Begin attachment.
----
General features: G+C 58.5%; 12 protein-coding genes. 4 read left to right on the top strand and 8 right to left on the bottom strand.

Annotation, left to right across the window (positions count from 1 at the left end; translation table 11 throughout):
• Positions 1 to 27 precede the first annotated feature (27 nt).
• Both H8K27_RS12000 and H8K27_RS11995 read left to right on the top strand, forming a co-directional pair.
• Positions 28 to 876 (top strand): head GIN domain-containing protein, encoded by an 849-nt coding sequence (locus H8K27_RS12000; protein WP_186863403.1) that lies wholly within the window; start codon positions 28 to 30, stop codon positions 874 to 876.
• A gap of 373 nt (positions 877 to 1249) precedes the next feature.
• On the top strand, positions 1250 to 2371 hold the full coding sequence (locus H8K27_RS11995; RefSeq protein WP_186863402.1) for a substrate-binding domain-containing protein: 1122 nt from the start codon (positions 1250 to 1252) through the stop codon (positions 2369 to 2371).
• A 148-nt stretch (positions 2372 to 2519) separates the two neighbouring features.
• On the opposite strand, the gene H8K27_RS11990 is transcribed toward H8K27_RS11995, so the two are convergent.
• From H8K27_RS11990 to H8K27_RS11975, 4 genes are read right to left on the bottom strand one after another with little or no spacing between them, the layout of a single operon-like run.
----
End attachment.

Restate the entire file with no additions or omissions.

General features: G+C 58.5%; 12 protein-coding genes. 4 read left to right on the top strand and 8 right to left on the bottom strand.

Annotation, left to right across the window (positions count from 1 at the left end; translation table 11 throughout):
• Positions 1 to 27 precede the first annotated feature (27 nt).
• Both H8K27_RS12000 and H8K27_RS11995 read left to right on the top strand, forming a co-directional pair.
• Positions 28 to 876 (top strand): head GIN domain-containing protein, encoded by an 849-nt coding sequence (locus H8K27_RS12000; protein WP_186863403.1) that lies wholly within the window; start codon positions 28 to 30, stop codon positions 874 to 876.
• A gap of 373 nt (positions 877 to 1249) precedes the next feature.
• On the top strand, positions 1250 to 2371 hold the full coding sequence (locus H8K27_RS11995; RefSeq protein WP_186863402.1) for a substrate-binding domain-containing protein: 1122 nt from the start codon (positions 1250 to 1252) through the stop codon (positions 2369 to 2371).
• A 148-nt stretch (positions 2372 to 2519) separates the two neighbouring features.
• On the opposite strand, the gene H8K27_RS11990 is transcribed toward H8K27_RS11995, so the two are convergent.
• From H8K27_RS11990 to H8K27_RS11975, 4 genes are read right to left on the bottom strand one after another with little or no spacing between them, the layout of a single operon-like run.